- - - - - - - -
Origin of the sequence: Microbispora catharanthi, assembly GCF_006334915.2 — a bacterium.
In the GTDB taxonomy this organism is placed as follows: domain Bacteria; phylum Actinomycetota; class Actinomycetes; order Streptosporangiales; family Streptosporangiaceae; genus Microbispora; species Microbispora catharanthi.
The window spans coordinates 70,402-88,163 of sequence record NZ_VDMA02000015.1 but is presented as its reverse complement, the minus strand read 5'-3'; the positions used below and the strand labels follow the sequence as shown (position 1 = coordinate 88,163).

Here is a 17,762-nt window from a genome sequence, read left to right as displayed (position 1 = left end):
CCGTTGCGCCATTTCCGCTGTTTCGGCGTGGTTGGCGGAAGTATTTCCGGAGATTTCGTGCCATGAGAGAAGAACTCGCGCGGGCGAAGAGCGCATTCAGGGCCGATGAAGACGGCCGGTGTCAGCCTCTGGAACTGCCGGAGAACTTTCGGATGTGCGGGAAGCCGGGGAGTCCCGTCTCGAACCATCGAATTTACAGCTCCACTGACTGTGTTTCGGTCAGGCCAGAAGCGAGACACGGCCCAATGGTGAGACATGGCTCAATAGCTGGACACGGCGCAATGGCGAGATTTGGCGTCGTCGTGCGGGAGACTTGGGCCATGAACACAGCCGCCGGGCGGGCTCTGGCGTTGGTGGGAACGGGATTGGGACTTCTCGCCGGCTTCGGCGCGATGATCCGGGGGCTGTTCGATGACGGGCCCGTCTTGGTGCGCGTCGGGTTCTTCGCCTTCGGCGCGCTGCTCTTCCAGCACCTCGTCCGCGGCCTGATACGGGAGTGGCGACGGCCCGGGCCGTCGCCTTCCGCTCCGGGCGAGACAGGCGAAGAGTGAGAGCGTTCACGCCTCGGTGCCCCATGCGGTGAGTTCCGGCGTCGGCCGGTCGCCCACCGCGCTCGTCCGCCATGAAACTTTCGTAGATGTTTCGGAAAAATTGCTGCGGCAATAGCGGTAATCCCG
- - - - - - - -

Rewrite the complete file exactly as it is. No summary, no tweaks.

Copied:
Origin of the sequence: Microbispora catharanthi, assembly GCF_006334915.2 — a bacterium.
In the GTDB taxonomy this organism is placed as follows: domain Bacteria; phylum Actinomycetota; class Actinomycetes; order Streptosporangiales; family Streptosporangiaceae; genus Microbispora; species Microbispora catharanthi.
The window spans coordinates 70,402-88,163 of sequence record NZ_VDMA02000015.1 but is presented as its reverse complement, the minus strand read 5'-3'; the positions used below and the strand labels follow the sequence as shown (position 1 = coordinate 88,163).

Here is a 17,762-nt window from a genome sequence, read left to right as displayed (position 1 = left end):
CCGTTGCGCCATTTCCGCTGTTTCGGCGTGGTTGGCGGAAGTATTTCCGGAGATTTCGTGCCATGAGAGAAGAACTCGCGCGGGCGAAGAGCGCATTCAGGGCCGATGAAGACGGCCGGTGTCAGCCTCTGGAACTGCCGGAGAACTTTCGGATGTGCGGGAAGCCGGGGAGTCCCGTCTCGAACCATCGAATTTACAGCTCCACTGACTGTGTTTCGGTCAGGCCAGAAGCGAGACACGGCCCAATGGTGAGACATGGCTCAATAGCTGGACACGGCGCAATGGCGAGATTTGGCGTCGTCGTGCGGGAGACTTGGGCCATGAACACAGCCGCCGGGCGGGCTCTGGCGTTGGTGGGAACGGGATTGGGACTTCTCGCCGGCTTCGGCGCGATGATCCGGGGGCTGTTCGATGACGGGCCCGTCTTGGTGCGCGTCGGGTTCTTCGCCTTCGGCGCGCTGCTCTTCCAGCACCTCGTCCGCGGCCTGATACGGGAGTGGCGACGGCCCGGGCCGTCGCCTTCCGCTCCGGGCGAGACAGGCGAAGAGTGAGAGCGTTCACGCCTCGGTGCCCCATGCGGTGAGTTCCGGCGTCGGCCGGTCGCCCACCGCGCTCGTCCGCCATGAAACTTTCGTAGATGTTTCGGAAAAATTGCTGCGGCAATAGCGGTAATCCCG